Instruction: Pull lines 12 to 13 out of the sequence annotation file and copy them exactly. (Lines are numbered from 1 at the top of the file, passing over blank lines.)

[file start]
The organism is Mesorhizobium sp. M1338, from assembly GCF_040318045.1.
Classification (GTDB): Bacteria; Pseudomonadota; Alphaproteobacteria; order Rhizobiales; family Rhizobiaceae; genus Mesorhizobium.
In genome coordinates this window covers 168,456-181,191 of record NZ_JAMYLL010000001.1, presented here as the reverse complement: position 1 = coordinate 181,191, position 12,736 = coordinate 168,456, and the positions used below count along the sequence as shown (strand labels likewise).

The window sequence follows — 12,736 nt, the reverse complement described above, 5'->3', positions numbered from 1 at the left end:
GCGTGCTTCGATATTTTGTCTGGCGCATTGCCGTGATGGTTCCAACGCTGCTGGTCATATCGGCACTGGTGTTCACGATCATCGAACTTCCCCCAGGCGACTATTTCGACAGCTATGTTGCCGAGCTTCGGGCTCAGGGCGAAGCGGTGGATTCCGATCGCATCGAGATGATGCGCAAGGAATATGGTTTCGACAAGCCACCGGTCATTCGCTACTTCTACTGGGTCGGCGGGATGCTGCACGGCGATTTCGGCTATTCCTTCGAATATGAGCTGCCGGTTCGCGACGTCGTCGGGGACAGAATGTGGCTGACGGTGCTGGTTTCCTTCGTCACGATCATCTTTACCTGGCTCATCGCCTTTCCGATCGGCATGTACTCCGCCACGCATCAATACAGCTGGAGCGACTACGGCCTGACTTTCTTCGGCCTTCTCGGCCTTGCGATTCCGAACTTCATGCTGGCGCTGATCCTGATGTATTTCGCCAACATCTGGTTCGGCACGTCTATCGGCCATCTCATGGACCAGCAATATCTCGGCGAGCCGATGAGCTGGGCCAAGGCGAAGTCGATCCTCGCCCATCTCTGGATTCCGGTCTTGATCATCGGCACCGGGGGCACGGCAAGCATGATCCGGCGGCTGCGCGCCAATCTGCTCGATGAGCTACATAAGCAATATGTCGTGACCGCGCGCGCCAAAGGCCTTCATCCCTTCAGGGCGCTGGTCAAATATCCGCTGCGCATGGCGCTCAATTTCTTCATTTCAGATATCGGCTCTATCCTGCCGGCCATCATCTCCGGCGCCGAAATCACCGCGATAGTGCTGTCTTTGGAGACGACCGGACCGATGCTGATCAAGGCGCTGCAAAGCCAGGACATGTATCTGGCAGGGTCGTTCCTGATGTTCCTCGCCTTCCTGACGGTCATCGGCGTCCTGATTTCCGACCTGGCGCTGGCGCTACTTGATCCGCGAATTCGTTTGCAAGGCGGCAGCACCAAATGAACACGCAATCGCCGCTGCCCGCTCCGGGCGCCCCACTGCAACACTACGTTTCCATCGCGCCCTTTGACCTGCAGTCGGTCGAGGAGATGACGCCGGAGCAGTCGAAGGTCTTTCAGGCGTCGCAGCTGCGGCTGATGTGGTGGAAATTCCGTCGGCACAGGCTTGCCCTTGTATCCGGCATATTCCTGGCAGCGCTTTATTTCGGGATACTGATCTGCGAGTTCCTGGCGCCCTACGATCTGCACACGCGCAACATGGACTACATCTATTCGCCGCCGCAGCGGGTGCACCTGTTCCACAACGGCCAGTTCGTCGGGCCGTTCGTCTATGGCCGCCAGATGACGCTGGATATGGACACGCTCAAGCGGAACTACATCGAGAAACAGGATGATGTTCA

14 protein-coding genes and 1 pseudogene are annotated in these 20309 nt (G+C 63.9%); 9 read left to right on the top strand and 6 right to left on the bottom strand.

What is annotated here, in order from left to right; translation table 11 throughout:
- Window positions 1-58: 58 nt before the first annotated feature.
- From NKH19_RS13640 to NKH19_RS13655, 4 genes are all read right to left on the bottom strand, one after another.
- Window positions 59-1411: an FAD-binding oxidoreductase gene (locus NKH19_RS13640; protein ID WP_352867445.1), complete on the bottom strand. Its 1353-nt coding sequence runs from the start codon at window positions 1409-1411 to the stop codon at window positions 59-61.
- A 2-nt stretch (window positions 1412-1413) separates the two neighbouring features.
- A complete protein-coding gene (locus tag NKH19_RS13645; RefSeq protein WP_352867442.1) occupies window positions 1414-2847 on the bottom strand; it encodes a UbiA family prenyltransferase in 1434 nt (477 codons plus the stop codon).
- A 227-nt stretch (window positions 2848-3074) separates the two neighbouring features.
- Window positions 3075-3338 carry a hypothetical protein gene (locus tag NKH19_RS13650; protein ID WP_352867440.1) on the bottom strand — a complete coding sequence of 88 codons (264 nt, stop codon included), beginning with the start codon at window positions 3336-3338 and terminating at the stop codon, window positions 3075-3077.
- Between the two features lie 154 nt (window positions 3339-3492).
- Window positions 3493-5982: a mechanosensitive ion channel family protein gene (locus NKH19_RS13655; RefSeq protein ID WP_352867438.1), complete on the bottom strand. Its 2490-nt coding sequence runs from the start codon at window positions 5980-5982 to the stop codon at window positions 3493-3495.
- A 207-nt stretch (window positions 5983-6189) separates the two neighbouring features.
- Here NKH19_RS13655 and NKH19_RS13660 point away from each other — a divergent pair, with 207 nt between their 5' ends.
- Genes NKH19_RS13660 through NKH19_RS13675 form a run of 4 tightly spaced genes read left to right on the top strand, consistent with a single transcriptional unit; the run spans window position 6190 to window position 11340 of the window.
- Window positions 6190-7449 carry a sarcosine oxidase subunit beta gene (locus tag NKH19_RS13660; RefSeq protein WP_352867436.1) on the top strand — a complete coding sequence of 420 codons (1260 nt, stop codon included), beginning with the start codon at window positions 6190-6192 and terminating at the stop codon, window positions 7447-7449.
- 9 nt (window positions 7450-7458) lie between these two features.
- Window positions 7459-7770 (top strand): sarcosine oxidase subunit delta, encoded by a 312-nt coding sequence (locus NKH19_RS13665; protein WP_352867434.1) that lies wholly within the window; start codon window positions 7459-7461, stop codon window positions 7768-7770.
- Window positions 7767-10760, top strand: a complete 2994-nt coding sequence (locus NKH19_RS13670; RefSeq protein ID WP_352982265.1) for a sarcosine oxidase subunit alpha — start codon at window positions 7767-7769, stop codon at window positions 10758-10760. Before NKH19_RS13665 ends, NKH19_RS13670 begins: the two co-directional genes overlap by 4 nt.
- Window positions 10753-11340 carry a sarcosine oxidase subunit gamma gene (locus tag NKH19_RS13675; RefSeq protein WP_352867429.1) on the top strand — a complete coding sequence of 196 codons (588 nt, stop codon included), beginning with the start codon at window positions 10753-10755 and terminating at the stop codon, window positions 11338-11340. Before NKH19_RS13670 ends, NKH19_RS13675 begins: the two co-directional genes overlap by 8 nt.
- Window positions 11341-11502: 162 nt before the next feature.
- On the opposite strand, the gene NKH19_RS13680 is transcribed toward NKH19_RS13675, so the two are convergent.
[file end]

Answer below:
- A complete protein-coding gene (locus tag NKH19_RS13645; RefSeq protein WP_352867442.1) occupies window positions 1414-2847 on the bottom strand; it encodes a UbiA family prenyltransferase in 1434 nt (477 codons plus the stop codon).
- A 227-nt stretch (window positions 2848-3074) separates the two neighbouring features.